For nearly all of history, people’s lives have been governed primarily by ignorance.
But there is a third problem, one that does not quite have a name yet. Let’s call it the “we can’t keep up” syndrome. Maybe it is a subset of one of the two by Gawande. But it presents a unique challenge to the modern business environment.
It is not entirely new. In the early days of television, there were television set makers dependent on television networks dependent on television makers. It was a circle of interdependency, a complex set of interconnections, with officially disconnected but very interdependent companies needing every company in the mix to keep up. And keeping up was tough.
Just in the last year, television stations have switched to HD, needing the cable channels to provide slots for their new HD channels, with the cable channels needing the stations to broadcast in HD. Everything is so interconnected, interdependent. Everyone has to succeed for anyone to succeed – one has to succeed for all to possibly succeed.
And then, the ripple effects. There is now no doubt that people working in companies with much better safety records than BP are paying the price for BP’s failures. Jobs are leaving the Gulf for other oceans across the globe. The moratorium, which many object to (but – can you imagine if a second well had this kind of disaster right now?) means that costly equipment has to go where there is work. And then the equipment will be run by a new set of workers.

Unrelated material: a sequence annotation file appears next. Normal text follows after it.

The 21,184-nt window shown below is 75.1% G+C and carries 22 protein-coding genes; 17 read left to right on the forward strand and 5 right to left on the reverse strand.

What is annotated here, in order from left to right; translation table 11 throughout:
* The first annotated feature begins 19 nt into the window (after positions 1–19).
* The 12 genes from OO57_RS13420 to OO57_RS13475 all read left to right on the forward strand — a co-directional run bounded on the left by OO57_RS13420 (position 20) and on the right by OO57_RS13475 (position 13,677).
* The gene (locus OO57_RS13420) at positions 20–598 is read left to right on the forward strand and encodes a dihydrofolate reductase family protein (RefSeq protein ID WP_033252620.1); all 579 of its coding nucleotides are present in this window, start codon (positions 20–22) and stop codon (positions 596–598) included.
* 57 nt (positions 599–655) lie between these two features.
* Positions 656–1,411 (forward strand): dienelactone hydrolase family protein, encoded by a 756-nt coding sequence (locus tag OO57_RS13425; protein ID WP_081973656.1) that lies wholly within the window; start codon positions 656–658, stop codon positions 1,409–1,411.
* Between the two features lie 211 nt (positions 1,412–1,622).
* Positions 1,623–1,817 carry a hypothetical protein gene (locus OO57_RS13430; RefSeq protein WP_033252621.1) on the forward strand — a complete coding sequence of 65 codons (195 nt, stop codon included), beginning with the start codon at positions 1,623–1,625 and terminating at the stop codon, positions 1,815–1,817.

But here is the deal. Companies, entire industries, need to learn, adapt, innovate as they go…and it is tough to keep up.
Maybe the problem is not incompetence. Maybe the problem is not ineptitude (though there were serious mistakes made). Maybe it is simply that we are in a perpetual growth/innovation/need-to-get-it-right era, and there will always be a need for version 2.0 and 2.8 and 7.0 in nearly every arena.
If all it means is that I have to wait for the next software update on my iPhone, I’m ok with that. But if it destroys the environment on the Gulf Coast for hundreds of miles, then it becomes a much more serious matter.
BP Chief Draws Outrage for Attending Yacht Race: BP officials on Saturday scrambled yet again to respond to another public relations challenge when their embattled chief executive, Tony Hayward, spent the day off the coast of England watching his yacht compete in one of the world’s largest races.
I apologize – it’s been too many years, and too many books back. So, I can’t tell you where I read this, but I have a vague memory it was in an early Tom Peters book. I definitely could be wrong.